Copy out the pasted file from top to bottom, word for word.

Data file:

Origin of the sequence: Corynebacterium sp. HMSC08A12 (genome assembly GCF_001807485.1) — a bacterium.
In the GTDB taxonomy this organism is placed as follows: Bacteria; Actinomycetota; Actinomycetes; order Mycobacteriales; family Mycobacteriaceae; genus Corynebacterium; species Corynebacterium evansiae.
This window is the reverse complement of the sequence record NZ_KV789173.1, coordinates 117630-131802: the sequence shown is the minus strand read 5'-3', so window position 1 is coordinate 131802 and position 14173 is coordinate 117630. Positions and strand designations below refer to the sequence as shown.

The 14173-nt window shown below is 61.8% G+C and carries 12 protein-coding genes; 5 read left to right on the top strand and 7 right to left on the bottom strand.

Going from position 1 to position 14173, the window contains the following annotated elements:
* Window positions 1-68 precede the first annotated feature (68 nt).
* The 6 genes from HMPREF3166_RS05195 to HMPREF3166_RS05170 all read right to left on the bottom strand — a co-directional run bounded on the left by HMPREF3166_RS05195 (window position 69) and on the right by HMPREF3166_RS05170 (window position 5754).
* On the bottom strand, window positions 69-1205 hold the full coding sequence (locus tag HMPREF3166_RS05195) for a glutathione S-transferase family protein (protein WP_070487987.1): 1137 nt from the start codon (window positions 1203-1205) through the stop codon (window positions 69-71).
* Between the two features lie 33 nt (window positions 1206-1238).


Origin of the sequence: Corynebacterium sp. HMSC08A12 (genome assembly GCF_001807485.1) — a bacterium.
In the GTDB taxonomy this organism is placed as follows: Bacteria; Actinomycetota; Actinomycetes; order Mycobacteriales; family Mycobacteriaceae; genus Corynebacterium; species Corynebacterium evansiae.
This window is the reverse complement of the sequence record NZ_KV789173.1, coordinates 117630-131802: the sequence shown is the minus strand read 5'-3', so window position 1 is coordinate 131802 and position 14173 is coordinate 117630. Positions and strand designations below refer to the sequence as shown.

The 14173-nt window shown below is 61.8% G+C and carries 12 protein-coding genes; 5 read left to right on the top strand and 7 right to left on the bottom strand.

Going from position 1 to position 14173, the window contains the following annotated elements:
* Window positions 1-68 precede the first annotated feature (68 nt).
* The 6 genes from HMPREF3166_RS05195 to HMPREF3166_RS05170 all read right to left on the bottom strand — a co-directional run bounded on the left by HMPREF3166_RS05195 (window position 69) and on the right by HMPREF3166_RS05170 (window position 5754).
* On the bottom strand, window positions 69-1205 hold the full coding sequence (locus tag HMPREF3166_RS05195) for a glutathione S-transferase family protein (protein WP_070487987.1): 1137 nt from the start codon (window positions 1203-1205) through the stop codon (window positions 69-71).
* Between the two features lie 33 nt (window positions 1206-1238).